Sharing, knowledge, promoting, collaboration, facilitating, communication, strengthening, communities. These are the words that describe the concepts that drive the organization known as the MidAmerica GIS Consortium (MAGIC). These aren't my original words but rather these are found on the MAGIC web site. However, it's been my experience that these words do in fact describe very well what goes on in MAGIC.

North Dakota has been a member of MAGIC for several years. During those years I've discovered that MAGIC has many important facets, four of which I've been involved with: conferences, facilitation of workshops, regional meetings, and networking.

Out of all of the conference opportunities that are available the MAGIC conference, known as the MAGIC Symposium, is one of the very best. It balances the "big picture" coordination and collaboration work that's so important with the technical aspect that keeps the data flowing. The every-other-year Symposium is a size large enough to bring in well-known speakers but without excluding high-quality local and regional talent. Workshops are part of the Symposium and add huge value to attendees. The next Symposium is April 2012. If you are a provider of GIS services or work with GIS in a city, county, state, federal, or tribal organization, be sure to check it out by visiting the MAGIC web site.

MAGIC sponsors workshops at regional and state levels. One of the most successful workshops entailed MAGIC obtaining a Federal Geographic Data Committee (FGDC) Cooperative Agreements Program (CAP) grant which fueled metadata workshops amongst the MAGIC states. States paired up to conduct one-day workshops in each of the MAGIC states to describe and provide guidance on authoring and maintaining geospatial metadata. The two Dakota's paired up to hold the workshops in Fargo and Pierre. If you have a topic in mind that perhaps could be sponsored by MAGIC, please let me know!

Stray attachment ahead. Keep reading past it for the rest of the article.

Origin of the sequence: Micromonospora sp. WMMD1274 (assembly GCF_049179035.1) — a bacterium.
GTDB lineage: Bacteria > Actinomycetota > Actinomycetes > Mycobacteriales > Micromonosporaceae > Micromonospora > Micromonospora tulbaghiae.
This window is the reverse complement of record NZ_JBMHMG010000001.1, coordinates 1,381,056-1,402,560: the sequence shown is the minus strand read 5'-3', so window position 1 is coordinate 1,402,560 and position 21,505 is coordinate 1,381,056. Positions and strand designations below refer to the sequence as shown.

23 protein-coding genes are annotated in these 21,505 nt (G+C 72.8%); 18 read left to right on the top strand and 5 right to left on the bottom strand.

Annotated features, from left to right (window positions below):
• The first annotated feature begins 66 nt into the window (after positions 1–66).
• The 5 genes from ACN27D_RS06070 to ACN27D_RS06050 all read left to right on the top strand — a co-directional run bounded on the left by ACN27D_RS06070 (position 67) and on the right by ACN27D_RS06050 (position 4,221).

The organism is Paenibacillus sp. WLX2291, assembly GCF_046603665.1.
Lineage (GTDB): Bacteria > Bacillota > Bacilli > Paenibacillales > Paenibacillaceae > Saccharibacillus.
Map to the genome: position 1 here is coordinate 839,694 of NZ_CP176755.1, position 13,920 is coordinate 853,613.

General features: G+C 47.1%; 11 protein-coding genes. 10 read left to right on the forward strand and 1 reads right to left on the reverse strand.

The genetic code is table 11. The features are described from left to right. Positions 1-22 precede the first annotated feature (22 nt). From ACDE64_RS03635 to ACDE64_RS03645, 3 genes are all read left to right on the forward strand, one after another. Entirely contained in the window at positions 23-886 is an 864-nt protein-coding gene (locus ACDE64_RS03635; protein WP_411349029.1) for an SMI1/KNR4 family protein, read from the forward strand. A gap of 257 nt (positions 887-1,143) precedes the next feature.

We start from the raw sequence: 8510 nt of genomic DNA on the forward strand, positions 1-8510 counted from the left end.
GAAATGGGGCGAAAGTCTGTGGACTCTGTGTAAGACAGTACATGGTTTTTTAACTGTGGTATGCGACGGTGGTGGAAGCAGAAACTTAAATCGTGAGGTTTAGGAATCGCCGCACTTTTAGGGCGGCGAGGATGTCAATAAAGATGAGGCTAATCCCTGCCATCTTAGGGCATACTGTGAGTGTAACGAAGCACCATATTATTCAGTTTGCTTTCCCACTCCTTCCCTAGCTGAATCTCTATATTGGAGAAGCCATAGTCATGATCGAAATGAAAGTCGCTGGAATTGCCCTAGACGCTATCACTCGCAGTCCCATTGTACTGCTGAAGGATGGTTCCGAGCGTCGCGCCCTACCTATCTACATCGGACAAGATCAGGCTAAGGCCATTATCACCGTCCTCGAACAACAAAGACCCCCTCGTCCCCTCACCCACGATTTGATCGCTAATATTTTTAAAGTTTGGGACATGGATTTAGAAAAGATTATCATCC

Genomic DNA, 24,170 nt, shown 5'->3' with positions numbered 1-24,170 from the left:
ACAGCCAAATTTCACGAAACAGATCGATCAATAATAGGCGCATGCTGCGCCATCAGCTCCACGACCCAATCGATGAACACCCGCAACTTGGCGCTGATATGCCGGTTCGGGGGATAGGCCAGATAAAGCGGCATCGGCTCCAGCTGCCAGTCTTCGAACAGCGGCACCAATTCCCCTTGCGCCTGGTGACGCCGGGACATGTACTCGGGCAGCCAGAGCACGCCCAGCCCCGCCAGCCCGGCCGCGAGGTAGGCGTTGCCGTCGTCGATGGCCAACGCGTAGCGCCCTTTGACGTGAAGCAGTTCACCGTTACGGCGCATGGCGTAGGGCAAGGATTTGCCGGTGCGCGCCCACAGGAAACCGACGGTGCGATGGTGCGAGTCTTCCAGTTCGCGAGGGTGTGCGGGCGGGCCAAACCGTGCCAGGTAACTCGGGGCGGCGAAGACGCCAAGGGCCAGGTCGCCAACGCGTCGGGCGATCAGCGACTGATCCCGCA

The MAGIC State GIS Clearinghouse Summit meeting is worth every dime of the MAGIC membership fee. Oh wait, there is no MAGIC membership fee! The annual Clearinghouse meeting brings together those closely associated with each state's GIS clearinghouse, in our case the North Dakota GIS Hub. This includes technical people and coordination types from the MAGIC states and the USGS liaisons for those states. This meeting is typically less than two days in length and provides a detailed view of what each state is doing with respect to its GIS technology, interaction with multiple levels of government, challenges it faces, and lessons learned. Many of the MAGIC states have been dramatically impacted by tornadoes and flooding, making emergency management a hot topic at this year's meeting which was held in Des Moines, Iowa. Speaking of Iowa, the Clearinghouse meetings rotate between states. Next year's meeting will be in one of the Dakota's so stay tuned.

Membership in professional organizations and attending conferences doesn't always provide one with a feeling of ownership and connectivity. Not so with MAGIC. Involvement with the Symposium sets the stage for an excellent networking experience and is time and money very well spent. If one is also involved in the Clearinghouse meetings this expands the networking experience into friendships. Donating some of your energy and some of your (and your organizations') time to become a member of one of the committees or even just attending the monthly Steering Committee calls allows you to give something back and to help guide the direction and operations of MAGIC.

If you work with GIS in the great State of North Dakota or in one of the eight other MAGIC states, seriously consider checking out MAGIC. I think you'll be happy that you did.

Friday, July 8, 2011

Flood Impact - Record Usage of the GIS Hub

The GIS Hub web services have experienced unprecedented usage during North Dakota's on-going flood fight. During May the GIS Hub’s map services alone experienced over a million map image requests with most of those occurring during the last six days of the month.  This corresponds to the beginning of the Bismarck-Mandan flooding which is still occurring as of this post.  June usage was also high with the addition of the Minot flooding.